Baseline characteristics of the treatment and control group are shown in Table 1. The control group of age and gender-matched individuals without cancer was of similar age (65.4 versus 65.2, p = 0.61), but less likely to have prior IHD (18.0% versus 20.6%, p = 0.007), venous thromboembolism (1.5% versus 8.7%, p<0.001), renal disease (4.6% versus 5.7%, p = 0.028), and cardiac medication usage (angiotensin converting enzyme inhibitors, 20.4% versus 22.5%, p = 0.031; angiotensin receptor blockers, 8.5% versus 11.7%, p<0.001; beta-blockers, 15.8% versus 18.9%, p<0.001; calcium channel blockers, 17.0% versus 22.4%, p<0.001 and anti-dyslipidemia medications, 26.8% versus 32.4%, p<0.001). Baseline diagnosis of diabetes was not available; however, baseline usage of both oral hypoglycaemic agents (9.3% versus 15.1%, p<0.001) and insulin (2.6% versus 3.7%, p = 0.005) was less common among the control group. Usage of aspirin was greater among control patients (2.9% vs. 4.2%, p = 0.013). All TKI-treated patients had a stage IV cancer diagnosis, in keeping with ODB EAP eligibility criteria [40].

Ischemic Cardiac and Cerebrovascular Outcomes and Death

Within the 380-day median follow-up period after TKI therapy initiation, 18 (1.1%) of the 1642 treatment patients developed an ischemic heart disease event requiring hospitalization, 11 (0.7%) developed a cerebrovascular accident requiring hospitalization and 1184 (72.1%) individuals died. Of the 18 cases of ischemic heart disease, 11 occurred in erlotinib treated patients, 5 in sunitinib treated patients and 2 in sorafenib treated patients. Of the 11 cases of cerebrovascular accidents, 8 occurred in erlotinib treated patients, 2 in sunitinib treated patients and 1 in sorafenib treated patients. These proportions closely mirrored the relative frequency of drug use in the population.

Cardiovascular events predominantly occurred late in follow-up (see Fig. 1). Of the 338 patients with baseline IHD, 11 (3.3%) had ischemic heart events during follow-up while 4 (1.2%) had cerebrovascular accidents and 245 (72.5%) died. Of the 1304 patients without baseline IHD, 7 (0.5%) had ischemic heart events, 7 (0.5%) had cerebrovascular accidents and 939 (72.0%) died. A comparison of time to cardiovascular event between patients with and without prior IHD is shown in Fig. 2. Compared to those without prior IHD, there was a numerical, but non-significantly higher hazard of cardiovascular events in those with prior IHD (HR 1.59, 95% CI 0.76–3.33, p = 0.22). Power to detect differences between these groups was low (20.3% assuming alpha = 0.05).

Fig 1. Kaplan Meier curve for time to cardiovascular event in tyrosine kinase inhibitor (TKI)-treated group.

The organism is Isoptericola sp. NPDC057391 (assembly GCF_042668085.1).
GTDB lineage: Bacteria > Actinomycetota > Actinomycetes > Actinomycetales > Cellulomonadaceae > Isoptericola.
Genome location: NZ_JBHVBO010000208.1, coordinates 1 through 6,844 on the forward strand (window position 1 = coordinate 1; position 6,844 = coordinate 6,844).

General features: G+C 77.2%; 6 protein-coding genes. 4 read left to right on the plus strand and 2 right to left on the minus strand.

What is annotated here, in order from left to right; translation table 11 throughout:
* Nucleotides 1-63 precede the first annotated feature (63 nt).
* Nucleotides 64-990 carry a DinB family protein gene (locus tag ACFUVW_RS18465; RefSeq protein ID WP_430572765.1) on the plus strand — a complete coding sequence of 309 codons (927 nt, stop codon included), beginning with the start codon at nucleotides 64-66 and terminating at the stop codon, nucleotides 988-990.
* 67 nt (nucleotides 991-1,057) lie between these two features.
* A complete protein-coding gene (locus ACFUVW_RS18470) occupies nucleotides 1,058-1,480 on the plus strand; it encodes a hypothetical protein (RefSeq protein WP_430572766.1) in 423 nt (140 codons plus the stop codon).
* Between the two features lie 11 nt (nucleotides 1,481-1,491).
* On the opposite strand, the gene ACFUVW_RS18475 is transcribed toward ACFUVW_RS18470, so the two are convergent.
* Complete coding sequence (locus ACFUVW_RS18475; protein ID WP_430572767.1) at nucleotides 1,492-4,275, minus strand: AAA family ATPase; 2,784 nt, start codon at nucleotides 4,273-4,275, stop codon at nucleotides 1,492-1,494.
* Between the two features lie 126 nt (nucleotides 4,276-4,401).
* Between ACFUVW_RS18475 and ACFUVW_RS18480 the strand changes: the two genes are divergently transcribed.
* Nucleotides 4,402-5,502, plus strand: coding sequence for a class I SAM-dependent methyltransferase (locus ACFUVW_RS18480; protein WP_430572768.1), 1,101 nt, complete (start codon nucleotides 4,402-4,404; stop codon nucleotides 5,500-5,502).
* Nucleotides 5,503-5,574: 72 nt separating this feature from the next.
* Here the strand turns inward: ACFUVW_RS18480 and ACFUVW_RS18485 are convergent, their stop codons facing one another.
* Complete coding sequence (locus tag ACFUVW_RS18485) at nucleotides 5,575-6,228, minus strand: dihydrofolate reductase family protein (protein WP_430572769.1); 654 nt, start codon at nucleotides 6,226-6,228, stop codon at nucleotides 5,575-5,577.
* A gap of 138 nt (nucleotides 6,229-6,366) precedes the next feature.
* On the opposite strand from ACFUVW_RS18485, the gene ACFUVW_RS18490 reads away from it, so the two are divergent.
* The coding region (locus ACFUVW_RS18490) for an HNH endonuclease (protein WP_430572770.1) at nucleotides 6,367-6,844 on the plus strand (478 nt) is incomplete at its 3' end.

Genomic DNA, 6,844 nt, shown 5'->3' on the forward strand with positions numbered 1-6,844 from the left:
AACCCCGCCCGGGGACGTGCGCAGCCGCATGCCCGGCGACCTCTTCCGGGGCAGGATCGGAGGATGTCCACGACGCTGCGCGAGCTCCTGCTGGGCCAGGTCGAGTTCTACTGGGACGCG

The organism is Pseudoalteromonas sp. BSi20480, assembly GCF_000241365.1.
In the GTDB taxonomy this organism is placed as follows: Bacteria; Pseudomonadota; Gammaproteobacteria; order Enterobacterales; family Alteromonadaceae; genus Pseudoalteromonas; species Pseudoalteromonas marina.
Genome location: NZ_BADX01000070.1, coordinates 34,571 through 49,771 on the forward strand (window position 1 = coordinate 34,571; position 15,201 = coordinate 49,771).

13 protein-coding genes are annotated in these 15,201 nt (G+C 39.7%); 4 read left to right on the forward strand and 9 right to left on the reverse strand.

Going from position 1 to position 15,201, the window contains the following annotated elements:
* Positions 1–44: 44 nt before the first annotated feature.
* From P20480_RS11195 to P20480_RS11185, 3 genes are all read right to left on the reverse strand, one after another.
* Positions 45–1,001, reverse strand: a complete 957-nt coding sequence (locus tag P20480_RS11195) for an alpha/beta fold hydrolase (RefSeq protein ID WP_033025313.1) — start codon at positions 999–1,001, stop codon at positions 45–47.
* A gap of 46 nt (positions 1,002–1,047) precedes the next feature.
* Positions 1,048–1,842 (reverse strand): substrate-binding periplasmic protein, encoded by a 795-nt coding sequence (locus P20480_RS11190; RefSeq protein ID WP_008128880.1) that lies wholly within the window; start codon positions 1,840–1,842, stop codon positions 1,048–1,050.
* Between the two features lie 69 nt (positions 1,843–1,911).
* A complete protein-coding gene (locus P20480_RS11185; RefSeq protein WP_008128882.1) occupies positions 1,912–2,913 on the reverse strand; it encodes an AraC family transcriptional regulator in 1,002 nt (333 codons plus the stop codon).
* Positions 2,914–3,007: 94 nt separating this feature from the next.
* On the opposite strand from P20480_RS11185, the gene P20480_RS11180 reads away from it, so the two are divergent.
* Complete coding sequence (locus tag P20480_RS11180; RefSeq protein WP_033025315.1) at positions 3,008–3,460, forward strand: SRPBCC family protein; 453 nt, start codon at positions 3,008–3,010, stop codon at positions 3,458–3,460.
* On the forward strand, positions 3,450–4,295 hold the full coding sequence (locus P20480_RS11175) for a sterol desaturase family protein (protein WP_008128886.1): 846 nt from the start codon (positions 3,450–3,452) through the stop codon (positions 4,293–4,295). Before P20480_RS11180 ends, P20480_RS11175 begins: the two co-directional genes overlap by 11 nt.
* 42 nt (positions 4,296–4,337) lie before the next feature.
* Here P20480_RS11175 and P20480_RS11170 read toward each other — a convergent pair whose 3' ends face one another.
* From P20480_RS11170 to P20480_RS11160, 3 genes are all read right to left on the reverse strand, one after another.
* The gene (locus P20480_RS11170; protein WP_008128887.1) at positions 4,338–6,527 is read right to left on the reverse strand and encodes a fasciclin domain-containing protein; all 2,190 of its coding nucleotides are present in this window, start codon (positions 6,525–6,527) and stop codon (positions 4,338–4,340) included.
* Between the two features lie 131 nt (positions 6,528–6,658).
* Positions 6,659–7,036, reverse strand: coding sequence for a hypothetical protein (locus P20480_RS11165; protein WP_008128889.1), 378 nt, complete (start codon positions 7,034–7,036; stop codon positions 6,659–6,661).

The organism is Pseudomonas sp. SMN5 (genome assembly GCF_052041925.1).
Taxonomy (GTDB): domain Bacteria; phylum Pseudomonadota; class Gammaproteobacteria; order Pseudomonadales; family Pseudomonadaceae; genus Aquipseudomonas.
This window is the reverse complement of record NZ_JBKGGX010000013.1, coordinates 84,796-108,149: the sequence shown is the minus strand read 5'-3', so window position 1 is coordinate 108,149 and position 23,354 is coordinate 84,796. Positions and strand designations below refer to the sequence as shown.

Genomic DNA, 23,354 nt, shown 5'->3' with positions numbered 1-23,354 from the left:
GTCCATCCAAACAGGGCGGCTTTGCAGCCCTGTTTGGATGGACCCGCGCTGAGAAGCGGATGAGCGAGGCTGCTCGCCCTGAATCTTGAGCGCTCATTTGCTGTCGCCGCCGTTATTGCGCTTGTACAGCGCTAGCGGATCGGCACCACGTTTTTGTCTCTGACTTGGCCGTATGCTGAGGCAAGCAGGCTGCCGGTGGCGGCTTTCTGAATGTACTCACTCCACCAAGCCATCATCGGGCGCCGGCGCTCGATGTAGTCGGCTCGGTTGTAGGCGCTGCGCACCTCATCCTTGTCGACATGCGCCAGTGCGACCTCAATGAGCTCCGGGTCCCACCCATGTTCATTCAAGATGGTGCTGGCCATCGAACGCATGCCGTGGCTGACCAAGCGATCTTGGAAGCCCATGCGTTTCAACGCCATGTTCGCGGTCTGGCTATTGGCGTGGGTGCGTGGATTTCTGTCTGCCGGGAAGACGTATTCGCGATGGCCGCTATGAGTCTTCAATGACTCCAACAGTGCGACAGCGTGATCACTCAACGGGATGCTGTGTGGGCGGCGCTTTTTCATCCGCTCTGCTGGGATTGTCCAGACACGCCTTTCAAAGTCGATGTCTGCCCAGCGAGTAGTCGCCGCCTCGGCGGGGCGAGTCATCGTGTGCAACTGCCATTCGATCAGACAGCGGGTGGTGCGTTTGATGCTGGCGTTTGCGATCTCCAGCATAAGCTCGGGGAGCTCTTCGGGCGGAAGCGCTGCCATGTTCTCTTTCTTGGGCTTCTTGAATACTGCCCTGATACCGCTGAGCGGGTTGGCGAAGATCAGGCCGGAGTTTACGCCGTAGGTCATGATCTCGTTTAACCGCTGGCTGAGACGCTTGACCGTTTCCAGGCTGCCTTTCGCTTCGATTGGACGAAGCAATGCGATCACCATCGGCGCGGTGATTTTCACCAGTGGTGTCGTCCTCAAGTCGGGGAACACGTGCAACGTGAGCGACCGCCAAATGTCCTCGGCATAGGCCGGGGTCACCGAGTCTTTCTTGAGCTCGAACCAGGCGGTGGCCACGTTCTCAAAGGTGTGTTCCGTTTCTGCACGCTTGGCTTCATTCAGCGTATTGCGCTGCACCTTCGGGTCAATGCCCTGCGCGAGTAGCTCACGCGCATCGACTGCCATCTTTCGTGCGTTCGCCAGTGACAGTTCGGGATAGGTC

Fig 2. Kaplan Meier curves for time to cardiovascular event in tyrosine kinase inhibitor (TKI)-treated group based on history of ischemic heart disease (IHD).

Comparison of Outcomes to Individuals Without Cancer

Compared to age and gender-matched non-cancer patients, patients exposed to TKI had similar rates of IHD and cerebrovascular accidents (Table 2), but a significantly higher hazard of death (Fig. 3). Results were similar for both the whole study population and the subgroup with IHD (Table 2). Due to small event numbers, additional subgroup analyses based on duration of treatment or type of TKI were not undertaken.

Table 2. Ischemic Cardiac and Cerebrovascular Outcomes and Death—Compared to the Control Group.

Fig 3. Kaplan Meier curves for overall survival in tyrosine kinase inhibitor (TKI)-treated and control groups.


While data are available to inform about TKI-induced cardiac toxicity among patients treated in clinical trials, less is known about such toxicities in patients treated in routine clinical practice. This population-based study of all patients treated in Ontario, Canada demonstrates that TKI use among advanced cancer patients did not show significantly higher rates of cardiovascular adverse events relative to the general population. Furthermore, those events which did occur appeared to be more frequent later in follow-up. As expected, in the stratified analyses, a trend for higher rates of ischemic heart disease and cerebrovascular accidents was seen among individuals with a history of prior IHD. Despite TKI-treated patients having higher rates of baseline cardiac comorbidities and usage of cardiac medications than the general population, rates of cardiac events were low overall, while death events (presumably from the underlying malignancy) were frequent.

Although aggressive management of TKI-induced cardiac toxicity and cardiovascular risk factors is advocated [3032, 48], our study suggests in advanced cancer patients, given the overwhelming mortality from malignancy, aggressive cardiovascular risk factor management is unlikely to significantly impact survival. These results are consistent with recent randomized data showing that discontinuation of preventative cardiac medications does not lead to worse survival and may improve quality of life in metastatic patients [49].